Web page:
BioLargo’s patented water treatment technology designed for per- and poly-fluoroalkyl substances (PFAS), called the BioLargo Aqueous Electrostatic Concentrator (AEC) is being prepped for its first field demonstration pilots and commercial trials. The technology, which works by using electrolysis to extract PFAS molecules from water and deposit them onto special membranes, boasts better power efficiency, greater specificity for PFAS, extremely high (99.9%+) removal efficiency, and minimal generation of PFAS-laden waste.
Recently our technology was featured in an article by Global Water Intelligence, a leader in market research and technology expertise in the water industry as an “emerging solution” for the PFAS threat. The article, which was in their popular "CTO Roundup Edition", can be found here: https://www.globalwaterintel.com/global-water-intelligence-magazine/22/5/market-map/pfas-treatment-market-concentrates-on-waste-reduction-and-total-destruction
We are pleased to see our technology being highlighted by recognized thought-leaders in the area of advanced water treatment. As the technology rolls out in its first trials and commercial deployments, articles such as this one will be valuable tools to spread the word about how the BioLargo AEC has the potential to make PFAS treatment more affordable and environmentally friendly everywhere.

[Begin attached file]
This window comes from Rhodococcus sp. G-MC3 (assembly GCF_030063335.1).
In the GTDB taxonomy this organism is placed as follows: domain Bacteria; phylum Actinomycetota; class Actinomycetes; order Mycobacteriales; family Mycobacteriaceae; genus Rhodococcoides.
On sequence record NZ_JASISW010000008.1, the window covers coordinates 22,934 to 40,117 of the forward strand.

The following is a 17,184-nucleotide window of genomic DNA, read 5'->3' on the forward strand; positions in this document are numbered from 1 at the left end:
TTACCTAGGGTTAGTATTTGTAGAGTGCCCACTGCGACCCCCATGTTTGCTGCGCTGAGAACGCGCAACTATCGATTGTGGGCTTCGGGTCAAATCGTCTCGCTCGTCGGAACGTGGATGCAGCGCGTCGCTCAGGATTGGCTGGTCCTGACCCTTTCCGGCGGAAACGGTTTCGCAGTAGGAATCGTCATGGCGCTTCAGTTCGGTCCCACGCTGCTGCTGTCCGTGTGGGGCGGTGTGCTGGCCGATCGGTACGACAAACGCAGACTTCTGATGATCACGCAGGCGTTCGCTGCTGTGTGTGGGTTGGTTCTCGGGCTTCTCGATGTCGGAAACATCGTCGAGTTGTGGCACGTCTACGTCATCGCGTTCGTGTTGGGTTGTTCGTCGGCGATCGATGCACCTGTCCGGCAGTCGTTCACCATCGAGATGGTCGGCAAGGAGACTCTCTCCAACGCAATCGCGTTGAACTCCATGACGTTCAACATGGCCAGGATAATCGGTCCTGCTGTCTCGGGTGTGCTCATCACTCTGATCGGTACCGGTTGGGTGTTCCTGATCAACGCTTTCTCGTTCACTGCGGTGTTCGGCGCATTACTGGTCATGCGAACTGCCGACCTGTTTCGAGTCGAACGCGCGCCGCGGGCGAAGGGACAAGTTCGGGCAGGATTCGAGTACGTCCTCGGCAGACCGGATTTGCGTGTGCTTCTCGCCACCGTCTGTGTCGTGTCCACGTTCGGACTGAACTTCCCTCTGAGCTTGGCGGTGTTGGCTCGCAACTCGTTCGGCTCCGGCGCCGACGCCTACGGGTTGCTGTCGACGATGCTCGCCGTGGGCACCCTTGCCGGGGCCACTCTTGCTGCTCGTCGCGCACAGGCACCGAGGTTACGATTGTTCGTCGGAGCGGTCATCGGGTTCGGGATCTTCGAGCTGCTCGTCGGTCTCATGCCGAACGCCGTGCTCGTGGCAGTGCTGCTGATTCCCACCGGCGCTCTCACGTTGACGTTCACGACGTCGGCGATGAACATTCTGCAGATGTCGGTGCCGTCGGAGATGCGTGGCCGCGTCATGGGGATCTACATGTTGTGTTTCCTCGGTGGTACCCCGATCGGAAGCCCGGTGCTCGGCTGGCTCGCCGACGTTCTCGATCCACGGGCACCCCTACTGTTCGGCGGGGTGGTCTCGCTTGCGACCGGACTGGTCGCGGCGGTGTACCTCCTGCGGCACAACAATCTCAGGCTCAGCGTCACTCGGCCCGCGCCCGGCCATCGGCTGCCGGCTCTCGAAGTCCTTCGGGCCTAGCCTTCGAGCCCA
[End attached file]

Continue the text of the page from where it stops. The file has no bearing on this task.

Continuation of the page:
Some excerpts from the article include:
“Technology company BioLargo has developed a system that purportedly helps reduce the residuals issue. Its technology exploits the polarity of PFAS molecules, by separating two chambers with a membrane. Each chamber contains an oppositely charged electrode, which pulls the PFAS onto the membrane, where it stays bound. The key benefit to BioLargo’s technology, which is entering the commercial trialling stage, is how little wasted membrane is produced – the company claims it can treat 1 million gallons of water to 70ppt of PFAS with only 12g of membrane material. This produces far less waste for utilities or industrial users to deal with.”
“While sample processing can be expedited by paying a premium for two- to three-day turnaround, laboratories in the US are inundated and there remains a gap in the market for methods of delivering rapid results. “The technology for monitoring PFAS has not developed as fast as the regulations are developing,” observed Tonya Chandler, director of strategic marketing and business development at BioLargo.”